Instead of trying to conceal what many viewers (myself included) were no doubt thinking, the show takes a tongue and cheek approach that I couldn’t help but admire. Take the sequence in the decrepit alleyway when the Doctor seems to be coming right out the oven as he laments about having a new face that he feels he’s seen before (cue inevitable callback to ‘The Fires of Pompeii‘ which I hope will be more fully addressed at a later time) wearing nothing more than a nightshirt as he yells at a hobo. I think you’d be hard-pressed to find another example of a scene that wasn’t screaming out “SELF AWARE” as this one was. Subtle no, but effective, yes.
It’s gonna take more than a single episode for us to get used to this Doctor, especially considering what we’re used to seeing in Doctor’s past, and really what’s defined the show as a reboot in the first place. I’m glad that the show is wrestling with it rather than presenting a simple solution and hoping we’ll all just buy in.
That being said, it would appear that the cameo at the end of the episode in which a dying Eleven (Matt Smith who delivers a much needed breath of fresh air) calls Clara from the past to tell her to give the old guy a break, is just a convenient plot point to push Clara’s (and the audience’s) buy-in to the new Doctor. It’s admittedly gimmicky and a little emotionally manipulative, but seeing the Eleven and Twelve almost side by side, has helped (me at least) with the transition. But undoubtedly there’s still work that needs to be done.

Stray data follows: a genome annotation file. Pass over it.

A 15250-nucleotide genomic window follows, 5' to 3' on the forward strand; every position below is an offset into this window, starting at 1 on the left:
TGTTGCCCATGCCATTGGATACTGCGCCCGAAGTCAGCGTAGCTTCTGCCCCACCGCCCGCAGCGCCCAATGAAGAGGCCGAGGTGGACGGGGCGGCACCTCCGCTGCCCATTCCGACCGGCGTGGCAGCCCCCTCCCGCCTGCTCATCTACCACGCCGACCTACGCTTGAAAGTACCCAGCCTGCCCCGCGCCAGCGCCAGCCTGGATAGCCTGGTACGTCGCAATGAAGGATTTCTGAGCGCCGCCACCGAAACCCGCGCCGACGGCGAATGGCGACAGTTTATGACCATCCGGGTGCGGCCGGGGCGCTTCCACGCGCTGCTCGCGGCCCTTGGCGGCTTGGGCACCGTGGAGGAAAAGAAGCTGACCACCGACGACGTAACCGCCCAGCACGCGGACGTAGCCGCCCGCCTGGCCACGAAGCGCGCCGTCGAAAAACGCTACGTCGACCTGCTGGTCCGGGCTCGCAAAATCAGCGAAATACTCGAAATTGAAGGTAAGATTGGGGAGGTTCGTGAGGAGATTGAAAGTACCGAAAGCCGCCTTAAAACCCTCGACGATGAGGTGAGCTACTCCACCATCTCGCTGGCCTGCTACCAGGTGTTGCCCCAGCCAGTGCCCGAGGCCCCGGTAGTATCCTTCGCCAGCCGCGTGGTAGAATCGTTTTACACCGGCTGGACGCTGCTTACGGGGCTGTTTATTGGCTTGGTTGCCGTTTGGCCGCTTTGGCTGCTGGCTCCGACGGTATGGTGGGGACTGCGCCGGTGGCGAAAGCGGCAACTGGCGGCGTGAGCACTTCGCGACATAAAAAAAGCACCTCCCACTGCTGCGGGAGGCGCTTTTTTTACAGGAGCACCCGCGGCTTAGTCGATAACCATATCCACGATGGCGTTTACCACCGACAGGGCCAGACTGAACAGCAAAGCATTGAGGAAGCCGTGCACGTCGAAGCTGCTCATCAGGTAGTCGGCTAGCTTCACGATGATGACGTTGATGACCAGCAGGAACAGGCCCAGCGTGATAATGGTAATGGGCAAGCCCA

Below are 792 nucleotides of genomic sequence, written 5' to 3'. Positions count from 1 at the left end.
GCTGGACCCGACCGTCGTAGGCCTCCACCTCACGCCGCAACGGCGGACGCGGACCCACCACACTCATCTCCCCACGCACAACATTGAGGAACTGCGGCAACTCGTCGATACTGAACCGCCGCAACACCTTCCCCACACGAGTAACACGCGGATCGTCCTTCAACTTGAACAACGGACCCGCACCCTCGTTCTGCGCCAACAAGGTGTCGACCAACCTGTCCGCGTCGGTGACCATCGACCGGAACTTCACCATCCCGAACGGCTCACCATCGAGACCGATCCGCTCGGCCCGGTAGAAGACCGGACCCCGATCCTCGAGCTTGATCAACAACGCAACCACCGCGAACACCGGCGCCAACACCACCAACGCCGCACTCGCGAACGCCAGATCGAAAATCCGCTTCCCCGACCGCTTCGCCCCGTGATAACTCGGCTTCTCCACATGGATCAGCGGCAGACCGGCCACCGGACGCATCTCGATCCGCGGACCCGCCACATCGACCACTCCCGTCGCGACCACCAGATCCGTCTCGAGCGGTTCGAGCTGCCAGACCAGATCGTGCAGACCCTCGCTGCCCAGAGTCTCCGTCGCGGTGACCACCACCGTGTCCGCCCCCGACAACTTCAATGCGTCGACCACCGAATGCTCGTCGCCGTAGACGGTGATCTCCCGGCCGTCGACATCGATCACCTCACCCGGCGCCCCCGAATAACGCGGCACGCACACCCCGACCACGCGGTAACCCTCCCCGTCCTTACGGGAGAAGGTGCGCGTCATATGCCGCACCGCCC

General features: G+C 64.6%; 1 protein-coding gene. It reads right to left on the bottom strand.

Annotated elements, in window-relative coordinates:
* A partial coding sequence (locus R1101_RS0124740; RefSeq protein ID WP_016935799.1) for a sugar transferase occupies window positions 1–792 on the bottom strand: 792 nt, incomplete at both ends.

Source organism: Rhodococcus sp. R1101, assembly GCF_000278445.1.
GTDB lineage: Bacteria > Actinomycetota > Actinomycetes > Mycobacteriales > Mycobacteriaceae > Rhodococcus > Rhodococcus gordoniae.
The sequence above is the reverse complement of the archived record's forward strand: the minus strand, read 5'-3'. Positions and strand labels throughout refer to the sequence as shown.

- You may have noticed that I’ve totally avoided talking about what actually happens in the episode. That’s because it’s all incredibly uninteresting. It appears that last season’s pitfall of boring stories that showed only small bursts of goodness hasn’t corrected itself. The episode felt bloated, ill-paced, and filled with villains and supporting characters that I just didn’t care about.
- Did you get that reference about the utopian-seeking Cyborgs as same villains/descendants that we saw in S2’s “The Girl in the Fireplace”. Did you even care? Me neither.
- Could we have gotten a more melodramatic scene than when Clara was running through the corridors holding her breath so the cyborgs wouldn’t detect her? Answer: No.
- Can we please get rid of the super-friends (Neve McIntosh’s Madame Vastra, Catrin Stewart’s Jenny and Dan Starkey’s Strax)? I don’t care for Vastra’s heavy-handed lectures, Jenny’s transparent plight for acceptance and Strax’s borderline cheesy comic relief moments. We traded up great supporting characters like River Song (Alex Kingston) and Captain Jack (John Barrowman) for this?
- The new opening sequence just doesn’t do it for me. Way too CG for my liking and it lacks creativity.
- What do we think of who will inevitably be the Big Bad of the season, Missy (Michelle Gomez) who rambles on about being the Doctor’s girlfriend? There could be some potential there but at first glance she feels like a poor man’s River Song.
What did you think viewers? Are you happy with our new Doctor? Did you like the season eight opener? Do you think Clara has fully accepted the new Doctor? Do you want to see more of the super friends? Sound off in the comments below.
Doctor Who airs Saturdays at 9:00pm EST on BBC America and 8:00pm EST on Space Network in Canada.